Since Nokia (NYSE:NOK) is a turnaround special situation play, it matters not what the company has done in the past, especially the past year, but what the company does sequentially on a q-o-q basis.
With that in mind, this short presentation places an emphasis on very recent data and especially q-o-q performance. Having said that, while Nokia had a horrible year, q-o-q group revenue was very satisfactory and that leads me to believe we are at a turning point.
Selected highlights from the company's Q4 Interim Report:
Nokia Group non-IFRS EPS in Q4 2012 was EUR 0.06; reported EPS was EUR 0.05.
Nokia Group achieves underlying operating profitability, with Q4 non-IFRS operating margin of 7.9%.
Nokia Group strengthened its net cash position by approximately EUR 800 million ($1,077 million U.S.) sequentially, of which approximately EUR 650 million ($875.16 U.S.) was generated by Nokia Siemens Networks.
Devices and Services Q4 non-IFRS operating margin improved quarter-on-quarter to 1.3%, due to an increase in gross margin as well as a decrease in operating expenses.
Nokia Siemens Networks non-IFRS operating margin improved quarter-on-quarter and year-on-year to a 14.4% in Q4, the highest level of underlying operating profitability since its formation in April 2007, primarily due to an increase in gross margin.
Nokia Group ends 2012 with a strong balance sheet and solid cash position. Gross cash was EUR 9.9 billion ($13.33 billion U.S.) and net cash was EUR 4.4 billion ($5.92 billion U.S.), after incurring cash outflows related to restructuring of approximately EUR 1.5 billion and dividend payment of approximately EUR 750 million.
To ensure strategic flexibility, the Nokia Board of Directors will propose that no dividend payment will be made for 2012 (EUR 0.20 per share for 2011). Nokia's Q4 financial performance combined with this dividend proposal further solidifies the company's strong liquidity position.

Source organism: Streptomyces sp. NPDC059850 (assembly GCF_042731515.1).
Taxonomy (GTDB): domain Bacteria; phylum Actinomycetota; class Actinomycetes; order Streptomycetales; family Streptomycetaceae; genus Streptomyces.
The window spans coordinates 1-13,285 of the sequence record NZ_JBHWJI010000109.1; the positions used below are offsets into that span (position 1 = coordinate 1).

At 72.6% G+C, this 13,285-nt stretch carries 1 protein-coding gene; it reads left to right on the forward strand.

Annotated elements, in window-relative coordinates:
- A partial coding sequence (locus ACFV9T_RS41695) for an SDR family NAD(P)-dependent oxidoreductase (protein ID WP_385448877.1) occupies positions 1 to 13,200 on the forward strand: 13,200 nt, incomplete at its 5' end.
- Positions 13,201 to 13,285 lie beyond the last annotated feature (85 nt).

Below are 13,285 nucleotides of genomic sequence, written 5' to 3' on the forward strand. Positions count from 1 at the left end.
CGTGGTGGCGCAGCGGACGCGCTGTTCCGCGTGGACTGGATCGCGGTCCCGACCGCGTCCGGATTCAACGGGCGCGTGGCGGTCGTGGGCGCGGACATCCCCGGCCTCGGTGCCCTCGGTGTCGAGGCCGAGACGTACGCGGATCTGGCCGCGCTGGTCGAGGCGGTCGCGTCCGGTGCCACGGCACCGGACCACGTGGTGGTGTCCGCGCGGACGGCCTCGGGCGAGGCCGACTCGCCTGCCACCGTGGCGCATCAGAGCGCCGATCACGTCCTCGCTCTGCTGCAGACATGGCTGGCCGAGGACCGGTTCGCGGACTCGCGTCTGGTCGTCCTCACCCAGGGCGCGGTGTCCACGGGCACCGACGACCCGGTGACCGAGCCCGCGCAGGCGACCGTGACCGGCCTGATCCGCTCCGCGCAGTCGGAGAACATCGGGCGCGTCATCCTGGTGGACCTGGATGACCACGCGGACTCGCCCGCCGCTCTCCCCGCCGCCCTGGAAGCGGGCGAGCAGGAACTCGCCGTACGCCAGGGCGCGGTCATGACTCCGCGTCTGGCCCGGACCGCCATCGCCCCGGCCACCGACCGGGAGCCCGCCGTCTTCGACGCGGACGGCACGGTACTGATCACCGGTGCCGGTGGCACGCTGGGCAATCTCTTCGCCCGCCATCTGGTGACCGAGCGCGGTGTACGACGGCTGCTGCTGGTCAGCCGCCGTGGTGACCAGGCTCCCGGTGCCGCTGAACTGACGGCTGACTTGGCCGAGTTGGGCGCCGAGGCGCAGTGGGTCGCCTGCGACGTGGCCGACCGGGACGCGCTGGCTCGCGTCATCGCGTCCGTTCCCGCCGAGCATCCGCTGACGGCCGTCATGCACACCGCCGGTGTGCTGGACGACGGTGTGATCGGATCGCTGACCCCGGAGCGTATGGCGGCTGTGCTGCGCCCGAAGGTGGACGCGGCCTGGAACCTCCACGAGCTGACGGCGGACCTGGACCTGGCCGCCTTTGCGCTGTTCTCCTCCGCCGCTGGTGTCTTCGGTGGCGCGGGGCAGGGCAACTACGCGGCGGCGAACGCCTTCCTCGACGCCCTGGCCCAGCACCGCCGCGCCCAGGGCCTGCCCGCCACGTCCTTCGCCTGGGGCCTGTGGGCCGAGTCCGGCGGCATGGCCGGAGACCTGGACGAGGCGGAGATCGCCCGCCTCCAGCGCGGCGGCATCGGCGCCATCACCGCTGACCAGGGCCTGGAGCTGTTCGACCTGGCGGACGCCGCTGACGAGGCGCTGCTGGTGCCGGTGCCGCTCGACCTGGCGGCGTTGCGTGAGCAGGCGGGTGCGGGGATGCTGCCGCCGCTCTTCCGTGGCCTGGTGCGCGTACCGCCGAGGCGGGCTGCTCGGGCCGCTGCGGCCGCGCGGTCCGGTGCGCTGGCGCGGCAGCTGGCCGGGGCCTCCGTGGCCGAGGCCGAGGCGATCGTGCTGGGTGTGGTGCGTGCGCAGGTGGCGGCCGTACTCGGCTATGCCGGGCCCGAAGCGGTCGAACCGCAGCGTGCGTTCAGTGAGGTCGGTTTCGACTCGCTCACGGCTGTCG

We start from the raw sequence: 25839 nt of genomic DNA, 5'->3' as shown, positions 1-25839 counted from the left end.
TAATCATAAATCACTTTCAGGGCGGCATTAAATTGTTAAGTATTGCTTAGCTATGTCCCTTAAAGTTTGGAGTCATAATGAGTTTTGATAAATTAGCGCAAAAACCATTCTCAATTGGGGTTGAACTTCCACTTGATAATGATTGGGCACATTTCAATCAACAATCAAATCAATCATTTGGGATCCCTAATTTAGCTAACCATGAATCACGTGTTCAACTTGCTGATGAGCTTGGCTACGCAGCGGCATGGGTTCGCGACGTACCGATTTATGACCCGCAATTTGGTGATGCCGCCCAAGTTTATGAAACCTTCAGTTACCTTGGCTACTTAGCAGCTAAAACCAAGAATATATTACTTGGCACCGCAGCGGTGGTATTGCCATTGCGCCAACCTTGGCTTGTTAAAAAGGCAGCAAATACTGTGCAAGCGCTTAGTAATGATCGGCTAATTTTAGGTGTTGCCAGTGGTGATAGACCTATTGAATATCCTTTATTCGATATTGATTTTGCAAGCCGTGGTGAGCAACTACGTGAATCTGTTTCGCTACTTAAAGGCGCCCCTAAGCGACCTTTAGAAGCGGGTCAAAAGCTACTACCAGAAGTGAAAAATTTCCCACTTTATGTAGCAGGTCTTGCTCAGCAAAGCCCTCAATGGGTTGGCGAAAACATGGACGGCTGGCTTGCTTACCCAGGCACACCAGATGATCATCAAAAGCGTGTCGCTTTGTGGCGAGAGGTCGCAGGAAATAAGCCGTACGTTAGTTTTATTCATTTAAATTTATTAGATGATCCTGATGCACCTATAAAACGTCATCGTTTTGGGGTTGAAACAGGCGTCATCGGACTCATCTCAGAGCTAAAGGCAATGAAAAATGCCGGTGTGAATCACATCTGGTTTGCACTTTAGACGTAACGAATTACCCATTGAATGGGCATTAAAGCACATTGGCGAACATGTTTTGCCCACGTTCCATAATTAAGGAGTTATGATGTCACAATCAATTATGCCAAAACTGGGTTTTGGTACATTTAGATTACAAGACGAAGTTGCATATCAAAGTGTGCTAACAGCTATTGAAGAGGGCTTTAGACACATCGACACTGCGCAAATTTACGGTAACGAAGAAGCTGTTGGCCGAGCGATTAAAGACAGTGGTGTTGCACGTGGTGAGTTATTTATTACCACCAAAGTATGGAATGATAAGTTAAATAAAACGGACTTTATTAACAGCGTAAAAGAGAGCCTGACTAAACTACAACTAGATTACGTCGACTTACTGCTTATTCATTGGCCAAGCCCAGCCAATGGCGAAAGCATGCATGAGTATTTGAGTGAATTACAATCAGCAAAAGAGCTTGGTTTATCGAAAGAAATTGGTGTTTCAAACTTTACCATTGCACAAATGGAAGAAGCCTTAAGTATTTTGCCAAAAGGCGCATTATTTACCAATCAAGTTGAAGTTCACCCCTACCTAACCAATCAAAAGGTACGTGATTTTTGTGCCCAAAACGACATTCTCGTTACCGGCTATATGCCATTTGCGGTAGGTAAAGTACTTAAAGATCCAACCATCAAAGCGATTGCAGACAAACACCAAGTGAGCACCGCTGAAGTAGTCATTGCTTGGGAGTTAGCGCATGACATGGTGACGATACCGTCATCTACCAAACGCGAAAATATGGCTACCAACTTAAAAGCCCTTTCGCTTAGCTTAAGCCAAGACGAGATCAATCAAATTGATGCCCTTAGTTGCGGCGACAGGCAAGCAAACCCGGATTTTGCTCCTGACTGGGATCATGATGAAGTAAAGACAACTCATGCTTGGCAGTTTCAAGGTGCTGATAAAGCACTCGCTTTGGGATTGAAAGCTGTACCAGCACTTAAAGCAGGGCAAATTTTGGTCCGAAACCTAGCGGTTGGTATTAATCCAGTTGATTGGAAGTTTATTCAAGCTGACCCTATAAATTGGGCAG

As per the device and services unit, North America was the biggest percent revenue gainer which came almost exclusive from Lumia 920 devices. It is also very interesting to note that North America was the only geographic area that produced both y-o-y and q-o-q growth. Europe and the Middle East also produced q-o-q growth.
As the chart below shows, Nokia sales in China were lower by 69% y-o-y and 21% q-o-q. But the recent agreement with China Mobile will more than compensate for that loss during 2013. China Mobile has opened the door to Nokia to 700 million potential buyers of Lumia phones. It will be very hard for Nokia not to get a substantial piece of the upscale phone buyer, because Apple's iPhone does not work with China Mobile's network. This means that if you are a China Mobile customer and you want an upscale phone, the Lumia 920T (a phone specially designed for China Mobile) is your only choice. So while Nokia has lost ground in China during 2012, I am confident that it will regain the business it lost in 2013.
As you can see form the above chart, only about 5% of total device and service sales come from the U.S.. This for one explains the miniscule market share that Windows phones have in North America. However this also means the market is wide open for Nokia in North America and with a little help from Microsoft, I think Nokia can take good size of the market. And since the market is dominated by Google's (NASDAQ:GOOG) Android and Apple's (NASDAQ:AAPL) iPhone, they will be the exclusive market-share losers as Nokia gains.
To illustrate my point, while the company sold 86.3 million devices of all sort, it sold less than 1% of that in the U.S.. So why am I bullish that the company will sell more phones in the U.S.? Because Nokia has a very powerful partner in the U.S. The paragraph below comes from the current report and tells us more about the financial relationship between Nokia and Microsoft: